Non-Surgical Abortion (Methotrexate)
MEDICAL TERMINATION OF PREGNANCY
Medical abortion may be an alternative to surgical
abortion for some women. In a surgical abortion the pregnancy is
removed by suction curettage. In a medical abortion, an injection
is used to stop the growth of the pregnancy and then pills are placed
in the vagina to cause the pregnancy to abort itself. Currently,
the two drugs used for early medical abortion are methotrexate and
misoprostol. Both are safe and approved by the Food and Drug Administration,
although for purposes other than abortion. Thousands of women have
used this method in clinical trials, and there have been no reports
of significant side-effects or long-term risks. The medical method
has a success rate of 95% or greater when given before 8 weeks of
Methotrexate has been used since 1982 in a single
low dose to safely and successfully treat ectopic pregnancies (pregnancies
occurring outside of the uterus, usually in the tubes). For use
in termination of pregnancies inside the uterus, it is also given
by injection in a single dose determined by each woman's weight
and height. Methotrexate stops cells of the placenta (afterbirth)
from being able to divide and multiply. In an early pregnancy, this
stops development of the embryo. If a pregnancy were to continue
after taking this drug, the fetus will show deformities. Side effects
of a single low dose are usually absent, and when present are mild
and short-lived. They might include nausea, diarrhea, abdominal
cramping and/or sores in the mouth. Less often, vomiting, headache,
dizziness, sleeplessness and/or vaginal bleeding may occur.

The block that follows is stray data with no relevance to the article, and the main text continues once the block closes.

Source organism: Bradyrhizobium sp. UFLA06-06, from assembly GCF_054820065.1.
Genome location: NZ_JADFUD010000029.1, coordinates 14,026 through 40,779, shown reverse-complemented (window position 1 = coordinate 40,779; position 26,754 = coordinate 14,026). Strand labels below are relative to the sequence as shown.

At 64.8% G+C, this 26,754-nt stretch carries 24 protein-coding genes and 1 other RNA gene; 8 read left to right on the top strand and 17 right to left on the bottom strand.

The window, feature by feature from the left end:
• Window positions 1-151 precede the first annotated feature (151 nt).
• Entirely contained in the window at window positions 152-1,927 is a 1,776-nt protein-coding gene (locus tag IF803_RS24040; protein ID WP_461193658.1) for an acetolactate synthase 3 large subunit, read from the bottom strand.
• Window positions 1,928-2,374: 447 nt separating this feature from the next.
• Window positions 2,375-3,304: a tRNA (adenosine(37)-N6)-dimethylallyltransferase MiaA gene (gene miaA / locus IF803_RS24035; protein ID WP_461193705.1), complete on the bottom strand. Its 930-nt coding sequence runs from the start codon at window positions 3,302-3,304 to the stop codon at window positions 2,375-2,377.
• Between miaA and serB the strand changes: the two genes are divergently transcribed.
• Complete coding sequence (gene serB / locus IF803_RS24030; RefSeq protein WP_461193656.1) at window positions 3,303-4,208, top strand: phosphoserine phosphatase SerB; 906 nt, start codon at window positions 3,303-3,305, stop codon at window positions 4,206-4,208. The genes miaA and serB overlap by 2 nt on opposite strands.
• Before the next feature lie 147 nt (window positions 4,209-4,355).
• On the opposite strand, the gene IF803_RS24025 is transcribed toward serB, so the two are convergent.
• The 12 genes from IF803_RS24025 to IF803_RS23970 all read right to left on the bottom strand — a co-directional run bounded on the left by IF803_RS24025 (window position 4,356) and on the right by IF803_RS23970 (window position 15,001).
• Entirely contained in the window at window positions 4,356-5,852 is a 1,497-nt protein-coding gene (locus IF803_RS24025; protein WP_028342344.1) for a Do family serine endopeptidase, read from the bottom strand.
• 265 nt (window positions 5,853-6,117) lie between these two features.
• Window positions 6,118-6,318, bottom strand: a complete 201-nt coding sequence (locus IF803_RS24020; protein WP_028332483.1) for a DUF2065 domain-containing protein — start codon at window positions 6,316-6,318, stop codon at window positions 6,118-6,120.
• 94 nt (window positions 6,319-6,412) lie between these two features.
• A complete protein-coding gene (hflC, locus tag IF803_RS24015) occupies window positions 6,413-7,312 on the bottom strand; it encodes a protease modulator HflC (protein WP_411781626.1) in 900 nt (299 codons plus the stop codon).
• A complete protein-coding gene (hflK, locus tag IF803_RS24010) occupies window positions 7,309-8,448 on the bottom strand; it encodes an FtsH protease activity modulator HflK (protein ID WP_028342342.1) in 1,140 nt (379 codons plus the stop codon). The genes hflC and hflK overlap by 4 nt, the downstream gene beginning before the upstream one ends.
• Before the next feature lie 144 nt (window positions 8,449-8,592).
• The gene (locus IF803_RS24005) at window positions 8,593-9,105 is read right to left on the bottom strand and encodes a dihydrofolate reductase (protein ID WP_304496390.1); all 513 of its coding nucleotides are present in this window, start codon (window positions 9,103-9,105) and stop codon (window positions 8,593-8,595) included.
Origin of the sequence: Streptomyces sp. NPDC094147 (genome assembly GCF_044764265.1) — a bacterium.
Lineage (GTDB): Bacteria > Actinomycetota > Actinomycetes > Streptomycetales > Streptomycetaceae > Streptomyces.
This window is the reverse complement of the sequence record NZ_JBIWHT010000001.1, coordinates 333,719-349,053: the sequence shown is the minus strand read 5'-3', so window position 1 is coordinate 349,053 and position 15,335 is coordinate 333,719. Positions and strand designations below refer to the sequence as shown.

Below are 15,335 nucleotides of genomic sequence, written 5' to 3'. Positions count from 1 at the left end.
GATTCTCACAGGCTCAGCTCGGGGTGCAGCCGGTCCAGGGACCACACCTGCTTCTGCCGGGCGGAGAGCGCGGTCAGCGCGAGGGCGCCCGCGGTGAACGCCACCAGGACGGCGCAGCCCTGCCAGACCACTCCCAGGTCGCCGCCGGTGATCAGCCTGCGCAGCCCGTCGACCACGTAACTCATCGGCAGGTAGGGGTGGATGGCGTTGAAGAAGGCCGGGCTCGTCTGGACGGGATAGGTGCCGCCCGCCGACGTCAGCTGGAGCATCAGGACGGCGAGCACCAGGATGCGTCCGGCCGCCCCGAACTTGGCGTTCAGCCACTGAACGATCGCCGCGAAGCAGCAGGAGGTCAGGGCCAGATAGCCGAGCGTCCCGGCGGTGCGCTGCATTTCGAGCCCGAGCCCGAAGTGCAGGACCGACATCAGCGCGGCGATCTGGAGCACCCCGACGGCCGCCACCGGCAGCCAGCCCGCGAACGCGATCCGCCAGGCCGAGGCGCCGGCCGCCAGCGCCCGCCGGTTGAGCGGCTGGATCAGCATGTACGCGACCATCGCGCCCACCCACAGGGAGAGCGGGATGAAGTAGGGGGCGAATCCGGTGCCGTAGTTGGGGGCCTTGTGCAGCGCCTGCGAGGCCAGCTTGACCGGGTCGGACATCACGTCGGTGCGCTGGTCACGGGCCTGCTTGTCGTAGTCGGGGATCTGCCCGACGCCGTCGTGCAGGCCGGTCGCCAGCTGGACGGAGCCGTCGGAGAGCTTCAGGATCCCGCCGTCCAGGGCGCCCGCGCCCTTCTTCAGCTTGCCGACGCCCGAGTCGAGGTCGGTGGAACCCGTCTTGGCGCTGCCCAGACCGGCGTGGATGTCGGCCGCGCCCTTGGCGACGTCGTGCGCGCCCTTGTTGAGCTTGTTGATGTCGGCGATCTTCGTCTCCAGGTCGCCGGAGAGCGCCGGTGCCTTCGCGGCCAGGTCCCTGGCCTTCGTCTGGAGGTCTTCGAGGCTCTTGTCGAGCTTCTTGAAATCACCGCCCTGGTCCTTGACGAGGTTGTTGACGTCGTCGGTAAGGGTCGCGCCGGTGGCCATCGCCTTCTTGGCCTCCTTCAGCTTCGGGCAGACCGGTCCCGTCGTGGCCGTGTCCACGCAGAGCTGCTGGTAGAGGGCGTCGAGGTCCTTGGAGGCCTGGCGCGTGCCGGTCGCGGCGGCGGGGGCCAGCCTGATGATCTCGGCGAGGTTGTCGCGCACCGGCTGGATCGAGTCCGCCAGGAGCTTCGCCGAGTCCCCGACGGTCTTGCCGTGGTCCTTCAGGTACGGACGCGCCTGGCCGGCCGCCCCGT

Misoprostol is commonly used to protect the stomachs of people who
need to take daily doses of anti-inflammatories. For use in abortion,
4 tablets are placed in the vagina eight days after the methotrexate
injection. In cases where there is little or no bleeding response,
it may be necessary to give a second dose of misoprostol. Misoprostol
acts on the uterus to create contractions and uterine bleeding.
When taken after methotrexate, it causes the uterus to expel the
small non-living embryo. The side-effects of misoprostol include
uterine cramping and bleeding, as the cramps and bleeding are necessary
to empty the uterus. The cramps and bleeding usually begin within
2-4 hours of inserting the tablets. Other possible side-effects
might include nausea, vomiting, diarrhea, abdominal pain, dizziness,
and/or hot flushes.
OVERVIEW OF PROCESS
The first visit consists of counseling and reviewing
of the consent form, a vaginal ultrasound, a urine pregnancy test
and blood tests for hemoglobin and Rh type. Methotrexate is then
given as an injection in a dose determined by each woman's weight
Certain foods contain Folic Acid, which can interfere with the action
of methotrexate. Therefore, the following foods should be avoided
in the week after the methotrexate injection: Dark green leafy vegetables
(iceberg lettuce is okay), Broccoli, Beans - especially kidney,
lima, black and lentils, Peas, Beets, Brewers yeast (including beer),
Whole grains, Wheat germ, Oranges and orange juice, Grapefruit and
grapefruit juice, Organ meats (including liver), and Bananas.
Certain medications may interfere with the action of the methotrexate
and misoprostol. Therefore, do not take any medications that contain
aspirin, ibuprofen drugs (such as Advil, Motrin), Nuprin or Aleve.